A World Cup penalty shoot-out prompted a breakthrough in the care of patients in Lancashire who have lost the ability to speak.
Intensive care specialist Dr Shondipon Laha was doing his ward round at Lancashire Teaching Hospitals NHS Foundation Trust during the World Cup in 2018 when a patient started mouthing something at him. The patient had undergone a tracheostomy – an incision in the windpipe to help him to breathe – which meant he was unable to speak.
It took a few moments before Dr Laha realised what the patient wanted.
“He wanted me to move out of the way of the TV so he could watch England taking penalties,” he said.
Dr Laha began to search online for lipreading software and came across a technology company, Liopa, that had undertaken years of research in this area.
This led to a partnership between the trust and Liopa, supported by the Innovation Agency, the NHS organisation supporting innovation in Lancashire and the North West Coast.
They then developed an app that can accurately lip-read a patient who – usually temporarily – cannot vocalise.
COVID-19 has meant that speech recognition has become a bigger problem because many patients undergo a tracheostomy as part of their treatment for the virus.
The trust is trialling the SRAVI app – Speech Recognition for the Voice-Impaired – a piece of software that uses artificial intelligence to read the lip movements of someone mouthing words into a mobile phone camera. The information is referred to a library of common phrases and the correct phrase is sent back to the phone which then ‘speaks’ it.
The app has been used by around 20 intensive care unit patients with accuracy of greater than 90 per cent in a six-month trial, says Dr Laha, Consultant in Critical Care Medicine and Anaesthesia.
Before SRAVI, patients who could not speak would point at words on cards or use eye-gaze technology to control a computer screen by ‘scrolling’ with their eyes. These applications were difficult for patients who are too unwell to hold pencils or use complicated technologies.
Dr Laha said: “Ideally, you’d have someone permanently on duty to lip-read the patients but SRAVI gives us an excellent option. You can put it on any device because it uses the phone’s camera, and you get a very rapid response that is usually accurate.
“There’s no confidentiality issue because it doesn’t identify the patient. It will recognise up to 30 phrases and we’re refining it all the time to make it more accurate and expand the number of phrases.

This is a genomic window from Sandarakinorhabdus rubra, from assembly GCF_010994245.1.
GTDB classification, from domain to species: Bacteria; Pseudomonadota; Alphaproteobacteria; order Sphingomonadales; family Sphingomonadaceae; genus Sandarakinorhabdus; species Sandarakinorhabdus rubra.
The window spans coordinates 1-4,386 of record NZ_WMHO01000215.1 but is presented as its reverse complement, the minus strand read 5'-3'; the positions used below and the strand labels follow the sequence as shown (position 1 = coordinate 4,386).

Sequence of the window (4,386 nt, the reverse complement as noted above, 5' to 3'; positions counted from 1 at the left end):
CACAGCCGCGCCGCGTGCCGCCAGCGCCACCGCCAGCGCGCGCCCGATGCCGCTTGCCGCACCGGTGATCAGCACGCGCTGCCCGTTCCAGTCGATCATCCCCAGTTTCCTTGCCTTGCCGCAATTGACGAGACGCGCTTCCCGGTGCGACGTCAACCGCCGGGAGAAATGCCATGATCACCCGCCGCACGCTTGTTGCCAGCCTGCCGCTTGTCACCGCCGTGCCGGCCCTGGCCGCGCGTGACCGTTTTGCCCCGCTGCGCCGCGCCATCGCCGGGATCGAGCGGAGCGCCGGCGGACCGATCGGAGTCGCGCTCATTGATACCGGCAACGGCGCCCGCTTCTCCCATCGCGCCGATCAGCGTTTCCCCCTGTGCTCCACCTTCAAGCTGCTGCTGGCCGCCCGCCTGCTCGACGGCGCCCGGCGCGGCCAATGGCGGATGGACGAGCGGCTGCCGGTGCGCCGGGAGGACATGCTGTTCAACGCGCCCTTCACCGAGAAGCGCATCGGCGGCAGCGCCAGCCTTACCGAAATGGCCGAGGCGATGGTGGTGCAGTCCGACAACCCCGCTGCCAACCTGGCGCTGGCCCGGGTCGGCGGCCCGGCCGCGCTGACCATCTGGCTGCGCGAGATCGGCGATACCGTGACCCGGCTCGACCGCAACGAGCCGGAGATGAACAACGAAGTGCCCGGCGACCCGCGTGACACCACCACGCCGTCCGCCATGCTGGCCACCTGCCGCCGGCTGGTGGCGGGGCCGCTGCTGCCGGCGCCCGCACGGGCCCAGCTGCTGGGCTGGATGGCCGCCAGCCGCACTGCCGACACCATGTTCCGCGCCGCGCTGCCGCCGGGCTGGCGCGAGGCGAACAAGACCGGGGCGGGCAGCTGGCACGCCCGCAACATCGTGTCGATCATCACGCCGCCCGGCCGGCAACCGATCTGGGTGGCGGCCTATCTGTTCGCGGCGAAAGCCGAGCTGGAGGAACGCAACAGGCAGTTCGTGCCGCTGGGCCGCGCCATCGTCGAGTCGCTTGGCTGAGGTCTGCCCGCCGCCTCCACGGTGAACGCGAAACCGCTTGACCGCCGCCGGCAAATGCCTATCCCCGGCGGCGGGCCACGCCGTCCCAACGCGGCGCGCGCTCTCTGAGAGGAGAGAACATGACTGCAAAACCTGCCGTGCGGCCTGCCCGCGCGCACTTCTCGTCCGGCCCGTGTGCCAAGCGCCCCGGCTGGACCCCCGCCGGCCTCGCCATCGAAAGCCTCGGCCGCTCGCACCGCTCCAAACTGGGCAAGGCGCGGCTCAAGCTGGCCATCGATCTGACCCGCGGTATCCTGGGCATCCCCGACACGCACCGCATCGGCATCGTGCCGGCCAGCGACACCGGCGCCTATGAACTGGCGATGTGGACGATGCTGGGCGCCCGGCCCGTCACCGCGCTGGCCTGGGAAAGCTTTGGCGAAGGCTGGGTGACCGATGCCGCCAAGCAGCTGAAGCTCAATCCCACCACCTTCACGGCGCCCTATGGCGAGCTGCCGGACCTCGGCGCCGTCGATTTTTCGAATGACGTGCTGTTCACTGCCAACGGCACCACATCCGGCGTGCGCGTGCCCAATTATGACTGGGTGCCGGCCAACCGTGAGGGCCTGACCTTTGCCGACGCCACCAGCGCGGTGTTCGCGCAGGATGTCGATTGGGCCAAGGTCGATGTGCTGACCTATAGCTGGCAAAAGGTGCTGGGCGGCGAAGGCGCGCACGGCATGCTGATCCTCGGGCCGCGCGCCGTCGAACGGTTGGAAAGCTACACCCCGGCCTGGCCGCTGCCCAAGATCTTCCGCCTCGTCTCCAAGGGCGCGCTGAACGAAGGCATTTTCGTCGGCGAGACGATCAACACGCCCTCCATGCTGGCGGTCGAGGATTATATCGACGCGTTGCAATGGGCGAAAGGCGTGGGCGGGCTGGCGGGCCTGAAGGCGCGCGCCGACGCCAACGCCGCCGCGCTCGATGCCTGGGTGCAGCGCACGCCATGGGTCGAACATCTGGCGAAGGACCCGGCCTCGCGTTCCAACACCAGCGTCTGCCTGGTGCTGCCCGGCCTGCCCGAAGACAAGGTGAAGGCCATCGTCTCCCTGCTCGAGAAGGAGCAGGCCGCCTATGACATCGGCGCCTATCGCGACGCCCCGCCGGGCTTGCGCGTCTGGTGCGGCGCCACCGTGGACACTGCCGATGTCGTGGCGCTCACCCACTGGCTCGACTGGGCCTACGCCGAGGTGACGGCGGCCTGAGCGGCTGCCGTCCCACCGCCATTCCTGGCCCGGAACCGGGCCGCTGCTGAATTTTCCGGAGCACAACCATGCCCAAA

“Not being able to speak is very frustrating for the patient, and for staff. We can deal with patients’ needs much more rapidly and the rehabilitation process is much quicker and smoother if we can improve communication. SRAVI is absolutely fundamental to the successful treatment of patients who have been extremely ill.”
The trust is a regional specialist centre for neurological diseases, so the SRAVI app was used in the treatment of patients suffering from, for instance, stroke and motor neurone disease.
Nathan Armstrong, from Oswaldtwistle near Blackburn, has suffered from paralysis of his vocal cords since he was a child. He underwent a tracheostomy at the Royal Preston Hospital which improved his quality of life but presented communications challenges, so he used SRAVI for around three months to communicate with nurses.
“I am very satisfied with how accurately SRAVI returned the phrases I was communicating while I was in ICU. If you have been on a ventilator you will have been asleep for a week or maybe longer – the last thing you want to do is pick up a pen and try to communicate.
“I think SRAVI will be a good way for people like me to communicate.”
Liopa is a spin-out from Queen’s University Belfast and the university’s Centre for Secure Information Technologies (CSIT), and is the only start-up in the world to focus on automated lip-reading.
At the time Dr Laha contacted them they had not considered a health application for the technology. Now Liopa is in contact with other NHS organisations to explore its potential.
Liopa CEO Liam McQuillan said that continuing to use the technology in intensive care units would help improve its AI models, and feedback from patients and staff would make the technology more usable and establish the optimum length and content of the phrase library.
He added that the Innovation Agency had given the company guidance on National Institute for Health and Care Excellence regulations that would have an impact on their product development, and directed them towards funding for AI projects.
Mr McQuillan added: “The Innovation Agency is a great resource for businesses that are new to the NHS and need help in optimising their products and finding the right people to work with.”
Mike Kenny, Associate Commercial Director at the Innovation Agency, said: “Liopa is the kind of agile, innovative company we like to work with. They’ve come up with an imaginative solution to a pressing challenge and we’re delighted to have supported them.”